HIV prevention: antibodies and vaccine development
Despite 40 years of research the HIV epidemic remains a significant global health challenge and an HIV vaccine is still elusive. The recent results from the AMP trial have shown that a broadly neutralizing antibody can provide protection from infection. This has important implications for the pipeline of HIV broadly neutralizing antibodies being developed for prevention as well as vaccines that aim to elicit protective antibodies. This webinar will discuss the role of antibodies in both passive and active vaccination approaches.
Date: 26 July 2021
Time: 15:00 CAT
Presenter: Lynn Morris
Lynn Morris is a principal medical scientist at the National Institute for Communicable Diseases (NICD) in Johannesburg, South Africa. She is also a Research Professor and Director of the Antibody Immunity Research Unit at the University of the Witwatersrand. Over the last 20 years Lynn has made significant contributions to understanding the antibody response to HIV infection and co-discovered the CAP256-VRC26.25 monoclonal antibody that is undergoing clinical testing for HIV prevention. Her laboratory performs neutralizing antibody assays for HIV vaccine trials and played a key role in the proof-of-concept Antibody Mediated Prevention (AMP) trial.
Moderator: Guido Ferrari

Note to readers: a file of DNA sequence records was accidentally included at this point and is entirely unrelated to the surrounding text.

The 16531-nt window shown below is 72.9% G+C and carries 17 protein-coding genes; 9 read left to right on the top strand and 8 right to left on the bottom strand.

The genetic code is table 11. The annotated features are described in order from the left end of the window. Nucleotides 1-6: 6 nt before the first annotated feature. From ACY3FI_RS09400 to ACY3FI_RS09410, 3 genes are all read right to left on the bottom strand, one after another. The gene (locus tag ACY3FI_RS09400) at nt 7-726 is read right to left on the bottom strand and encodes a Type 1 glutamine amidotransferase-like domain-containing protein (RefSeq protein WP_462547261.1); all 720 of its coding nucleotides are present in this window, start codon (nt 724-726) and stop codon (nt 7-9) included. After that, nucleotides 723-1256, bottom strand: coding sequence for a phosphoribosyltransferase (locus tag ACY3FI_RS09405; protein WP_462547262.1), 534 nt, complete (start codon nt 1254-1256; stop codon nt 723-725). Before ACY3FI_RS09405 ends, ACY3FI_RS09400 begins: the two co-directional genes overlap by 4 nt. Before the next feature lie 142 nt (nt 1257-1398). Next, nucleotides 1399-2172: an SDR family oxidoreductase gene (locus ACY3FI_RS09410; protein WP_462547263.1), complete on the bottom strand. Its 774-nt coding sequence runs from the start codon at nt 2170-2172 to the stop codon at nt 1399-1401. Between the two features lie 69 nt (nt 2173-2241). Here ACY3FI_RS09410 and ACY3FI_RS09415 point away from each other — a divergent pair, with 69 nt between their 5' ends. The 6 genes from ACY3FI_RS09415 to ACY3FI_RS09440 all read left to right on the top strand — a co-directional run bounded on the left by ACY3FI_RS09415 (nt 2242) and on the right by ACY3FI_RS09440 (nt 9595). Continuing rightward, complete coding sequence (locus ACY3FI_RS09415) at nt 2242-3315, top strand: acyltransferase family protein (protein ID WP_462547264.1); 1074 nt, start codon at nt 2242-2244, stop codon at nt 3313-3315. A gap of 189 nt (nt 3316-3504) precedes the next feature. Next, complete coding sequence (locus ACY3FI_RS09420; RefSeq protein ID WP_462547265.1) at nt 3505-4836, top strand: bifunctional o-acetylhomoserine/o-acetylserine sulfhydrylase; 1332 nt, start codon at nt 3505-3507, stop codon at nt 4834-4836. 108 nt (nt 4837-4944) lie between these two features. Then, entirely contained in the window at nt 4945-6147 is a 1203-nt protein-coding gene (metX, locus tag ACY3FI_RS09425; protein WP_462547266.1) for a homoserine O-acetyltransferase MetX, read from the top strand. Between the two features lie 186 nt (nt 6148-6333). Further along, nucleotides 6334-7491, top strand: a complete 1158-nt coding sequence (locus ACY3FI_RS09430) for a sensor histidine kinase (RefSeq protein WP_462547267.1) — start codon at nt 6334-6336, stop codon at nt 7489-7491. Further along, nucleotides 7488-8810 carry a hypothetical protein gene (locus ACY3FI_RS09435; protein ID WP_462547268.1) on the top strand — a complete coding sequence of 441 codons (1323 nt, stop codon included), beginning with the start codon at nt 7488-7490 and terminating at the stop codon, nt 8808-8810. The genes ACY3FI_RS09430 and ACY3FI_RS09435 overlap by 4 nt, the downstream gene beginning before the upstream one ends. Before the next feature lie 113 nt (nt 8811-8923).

Guido Ferrari MD is Professor of Surgery at Duke University and in the Department Molecular Genetics and Microbiology. He is also affiliated faculty at the Duke Global Health Institute, Duke Human Vaccine Institute, and Honorary Professor at the University of Cape Town Department of Immunology. Since 1995 Dr. Ferrari has been evaluating vaccine-induced cytotoxic T lymphocyte (CTL) and antibody dependent cellular cytotoxic (ADCC) responses for the development of AIDS vaccines. Dr. Ferrari has also been the Director of the Centerf for AIDS Research Immunology Core and of ADCC core laboratory for the Primate AIDS Vaccine Evaluation Group (PAVEG). He was the first to characterize vaccine-induced cross-clade clade CD8 CTL responses and the difference in class I-restricted epitope recognition between individuals with HIV-1 infection and vaccine recipients. He followed this initial epitope mapping of cellular responses with epitope mapping of ADCC responses to identify the anti-C1C2 epitope as the most recognized epitope by ADCC Ab responses in people living with HIV and vaccine recipients. individuals with HIV.